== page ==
Relief, caution and frustration as Alberta eases restrictions for some businesses

As personal services in Alberta prepare to reopen after a month-long closure, business owners are responding with relief, caution and frustration. 

A week after Premier Jason Kenney said current COVID-19 restrictions would remain in effect until at least Jan. 21, the government announced it would allow services such as hair salons and barber shops to reopen on an appointment basis come Monday.

Amy Laing, co-owner of the Ponytails and Horseshoes salon in the Garneau neighbourhood, said the government go-ahead was welcome, if not surprising. 

“I was a little bit shocked. I actually thought it was going to be extended,” she said. 

The government ordered the business and others like it to close on Dec. 13, at a time when Alberta was regularly reporting over 1,600 new cases a day. That number has since steadily dropped with 785 new cases reported Friday. 

“I think this industry has proven to be really, really on top of their protocols, so I would expect everybody to continue that trend and make sure people are as safe as can be,” Laing said. 

Chief Medical Officer Dr. Deena Hinshaw delivered a similar message on Thursday, saying the decision to ease restrictions on personal and wellness services was based on provincial transmission data and international research. 

Nail salons, tanning studios and floatation tanks are also included on the list of businesses permitted to reopen Monday. 

While those businesses must follow mandatory physical distancing and mask directives, Alberta Health confirmed Friday the government was not introducing any new capacity limits like the 15 per cent of fire code occupancy currently imposed on retail.

While tattoo studios are permitted to open Monday, artist Mary Godbout is wary of the government’s decision. (Travis McEwan/CBC)

At the Fox Runner Tattoo studio just off Whyte Avenue, artist Mary Godbout was wary of easing restrictions.

“It was both a mixture of joy and panic,” she said as she scrambled to reschedule bookings ahead of Monday’s reopening. 

Godbout said she worries the decision came too soon and fears the possibility of another closure in a matter of weeks. 

“I feel the lockdown decisions and rules have been a bit arbitrary,” she said. 

A similar number of people are in hospital with COVID-19 as of Friday compared with the beginning of December, despite a recent trend downward. 

The announcement dispirited other business owners, who remain closed indefinitely. Shara Vigeant, a personal trainer and owner of SVPT Fitness and Athletics, says the government’s restrictions “make no sense.”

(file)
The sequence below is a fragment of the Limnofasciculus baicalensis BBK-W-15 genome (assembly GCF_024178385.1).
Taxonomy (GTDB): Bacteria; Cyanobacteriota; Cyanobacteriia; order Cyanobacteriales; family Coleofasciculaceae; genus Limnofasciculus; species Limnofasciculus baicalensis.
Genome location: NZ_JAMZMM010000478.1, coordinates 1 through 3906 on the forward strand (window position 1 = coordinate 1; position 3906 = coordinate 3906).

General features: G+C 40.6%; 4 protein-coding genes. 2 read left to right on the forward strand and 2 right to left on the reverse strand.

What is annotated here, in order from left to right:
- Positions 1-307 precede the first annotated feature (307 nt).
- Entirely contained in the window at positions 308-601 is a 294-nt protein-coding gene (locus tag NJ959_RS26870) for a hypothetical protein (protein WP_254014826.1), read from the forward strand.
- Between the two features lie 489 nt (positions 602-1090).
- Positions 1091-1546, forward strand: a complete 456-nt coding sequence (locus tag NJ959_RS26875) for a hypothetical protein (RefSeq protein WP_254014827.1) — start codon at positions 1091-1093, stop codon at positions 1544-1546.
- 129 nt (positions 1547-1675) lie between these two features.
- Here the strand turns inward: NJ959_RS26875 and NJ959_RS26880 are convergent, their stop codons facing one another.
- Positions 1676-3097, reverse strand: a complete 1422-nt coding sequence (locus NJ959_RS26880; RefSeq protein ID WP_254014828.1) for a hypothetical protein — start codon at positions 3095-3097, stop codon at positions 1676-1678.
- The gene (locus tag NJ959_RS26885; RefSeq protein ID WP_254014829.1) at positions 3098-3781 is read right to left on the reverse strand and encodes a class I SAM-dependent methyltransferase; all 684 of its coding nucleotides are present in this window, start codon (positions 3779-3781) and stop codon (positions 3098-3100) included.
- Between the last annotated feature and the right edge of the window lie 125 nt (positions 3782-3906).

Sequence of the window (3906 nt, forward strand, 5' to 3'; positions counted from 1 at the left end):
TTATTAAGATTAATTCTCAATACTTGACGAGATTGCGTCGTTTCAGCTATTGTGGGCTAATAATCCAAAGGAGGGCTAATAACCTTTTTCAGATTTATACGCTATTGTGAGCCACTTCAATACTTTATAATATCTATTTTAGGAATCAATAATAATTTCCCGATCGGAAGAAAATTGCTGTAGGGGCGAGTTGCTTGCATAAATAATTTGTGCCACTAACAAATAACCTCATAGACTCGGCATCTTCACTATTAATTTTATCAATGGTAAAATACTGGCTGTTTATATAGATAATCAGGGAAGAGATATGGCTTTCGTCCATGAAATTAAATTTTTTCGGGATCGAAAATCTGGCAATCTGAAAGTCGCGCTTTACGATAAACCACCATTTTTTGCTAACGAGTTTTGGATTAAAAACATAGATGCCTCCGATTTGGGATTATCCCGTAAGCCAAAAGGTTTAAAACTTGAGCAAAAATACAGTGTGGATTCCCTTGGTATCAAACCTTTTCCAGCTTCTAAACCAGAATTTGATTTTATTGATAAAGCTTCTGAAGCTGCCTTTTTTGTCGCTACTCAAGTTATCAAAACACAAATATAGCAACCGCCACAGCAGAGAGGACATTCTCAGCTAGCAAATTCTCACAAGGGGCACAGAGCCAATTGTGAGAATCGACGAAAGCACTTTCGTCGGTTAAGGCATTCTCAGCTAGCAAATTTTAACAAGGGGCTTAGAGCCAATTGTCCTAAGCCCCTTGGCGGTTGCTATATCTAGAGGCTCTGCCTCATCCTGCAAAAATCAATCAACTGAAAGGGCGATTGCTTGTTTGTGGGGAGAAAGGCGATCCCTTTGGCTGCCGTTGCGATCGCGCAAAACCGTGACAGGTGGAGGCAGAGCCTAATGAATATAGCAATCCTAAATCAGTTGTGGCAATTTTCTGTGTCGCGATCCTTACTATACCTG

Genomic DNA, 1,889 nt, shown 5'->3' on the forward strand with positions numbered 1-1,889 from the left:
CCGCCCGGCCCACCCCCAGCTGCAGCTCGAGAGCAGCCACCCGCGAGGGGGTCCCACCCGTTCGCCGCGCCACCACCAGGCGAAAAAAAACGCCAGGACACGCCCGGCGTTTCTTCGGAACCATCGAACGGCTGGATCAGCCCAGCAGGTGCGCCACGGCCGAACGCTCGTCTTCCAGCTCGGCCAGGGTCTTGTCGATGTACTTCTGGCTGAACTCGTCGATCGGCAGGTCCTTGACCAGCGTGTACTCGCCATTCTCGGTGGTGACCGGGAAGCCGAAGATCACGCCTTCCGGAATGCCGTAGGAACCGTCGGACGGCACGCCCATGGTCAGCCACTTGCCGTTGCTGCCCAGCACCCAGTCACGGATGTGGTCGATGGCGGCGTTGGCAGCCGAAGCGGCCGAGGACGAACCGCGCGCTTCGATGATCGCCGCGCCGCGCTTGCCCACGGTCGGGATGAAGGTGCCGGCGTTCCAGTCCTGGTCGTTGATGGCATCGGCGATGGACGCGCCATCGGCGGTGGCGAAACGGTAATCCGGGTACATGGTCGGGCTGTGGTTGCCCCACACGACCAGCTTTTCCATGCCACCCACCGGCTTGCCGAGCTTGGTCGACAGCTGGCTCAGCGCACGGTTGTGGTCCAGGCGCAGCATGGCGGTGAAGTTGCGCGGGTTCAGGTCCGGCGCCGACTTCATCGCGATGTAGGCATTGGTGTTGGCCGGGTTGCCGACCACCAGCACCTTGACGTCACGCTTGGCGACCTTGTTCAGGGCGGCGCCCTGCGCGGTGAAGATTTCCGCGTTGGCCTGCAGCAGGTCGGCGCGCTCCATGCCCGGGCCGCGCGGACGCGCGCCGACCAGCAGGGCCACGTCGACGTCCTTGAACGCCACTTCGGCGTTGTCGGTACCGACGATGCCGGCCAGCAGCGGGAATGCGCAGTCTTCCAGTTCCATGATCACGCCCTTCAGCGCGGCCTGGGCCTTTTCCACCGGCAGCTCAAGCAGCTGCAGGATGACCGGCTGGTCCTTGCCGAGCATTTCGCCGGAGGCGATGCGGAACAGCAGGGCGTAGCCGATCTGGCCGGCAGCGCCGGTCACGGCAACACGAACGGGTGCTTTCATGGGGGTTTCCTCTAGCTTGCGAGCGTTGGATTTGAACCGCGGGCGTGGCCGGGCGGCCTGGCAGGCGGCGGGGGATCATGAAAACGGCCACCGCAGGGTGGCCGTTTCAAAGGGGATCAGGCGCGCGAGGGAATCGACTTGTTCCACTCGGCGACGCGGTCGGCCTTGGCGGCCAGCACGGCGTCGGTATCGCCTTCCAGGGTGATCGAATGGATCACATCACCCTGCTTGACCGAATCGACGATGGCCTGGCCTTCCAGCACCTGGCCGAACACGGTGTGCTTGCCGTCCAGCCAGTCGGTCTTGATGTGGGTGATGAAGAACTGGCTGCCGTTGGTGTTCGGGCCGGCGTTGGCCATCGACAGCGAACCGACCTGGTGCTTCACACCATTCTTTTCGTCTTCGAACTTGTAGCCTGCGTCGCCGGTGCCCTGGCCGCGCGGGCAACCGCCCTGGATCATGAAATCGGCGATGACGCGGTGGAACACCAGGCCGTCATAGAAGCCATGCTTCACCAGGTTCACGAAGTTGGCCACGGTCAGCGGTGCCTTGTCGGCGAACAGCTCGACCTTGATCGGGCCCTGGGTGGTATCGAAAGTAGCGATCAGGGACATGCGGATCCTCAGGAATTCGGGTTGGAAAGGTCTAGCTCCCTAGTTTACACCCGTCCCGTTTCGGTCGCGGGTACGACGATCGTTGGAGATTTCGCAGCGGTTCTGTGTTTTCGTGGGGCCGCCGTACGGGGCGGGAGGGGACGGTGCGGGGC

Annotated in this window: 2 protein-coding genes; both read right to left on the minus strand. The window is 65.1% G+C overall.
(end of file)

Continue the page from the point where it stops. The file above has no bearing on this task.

At SVPT Fitness, personal trainers work one-on-one with clients by appointment. Before the latest closure, she said the gym rigorously followed sanitization and spacing requirements.

Clients used a contact-tracing app to alert the gym if they had been exposed to COVID, she said. Vigeant said her business is more akin to a personal service than a “big box” gym. 

“I’m setting the standard for gym safety,” she said. “So the fact that I can’t reopen is extremely frustrating because I’m being lumped in with other business models that aren’t similar.”

While gyms must remain closed, a trainer can conduct one-on-one classes at a client’s home or outdoors. It’s a baffling exception, Vigeant said. 

“It’s OK for a trainer to bounce around from house to house, but then they say you can’t socially gather? It makes no sense, especially when they could come into my facility and we’re following all the regulations.” 

Alberta Health spokesperson Tom McMillan said gyms and other sectors had done “outstanding work” to follow measures and limit spread. 

“However, our data indicates that more exposures are linked to the other types of businesses that are currently closed than were linked to personal services. This is due to the inherent nature of activities that take place in these settings,” he said in a statement. 

Museums, casinos, bowling alleys and banquet halls remain closed. 

It’s OK for a trainer to bounce around from house to house, but then they say you can’t socially gather?– Shara Vigeant, personal trainer and owner of SVPT Fitness and Athletics

Christina Yun, owner of Dollhouse Hair Boutique and Barber Blonde, expects this weekend to bring a rush of requests from customers eager to book an appointment after the month-long closure. 

“It’s been a little bit crazy. The phones have just been ringing off the hook,” she said. 

“I’m grateful that our community has been doing their due diligence and the numbers have gone down and we are able to open early.” 

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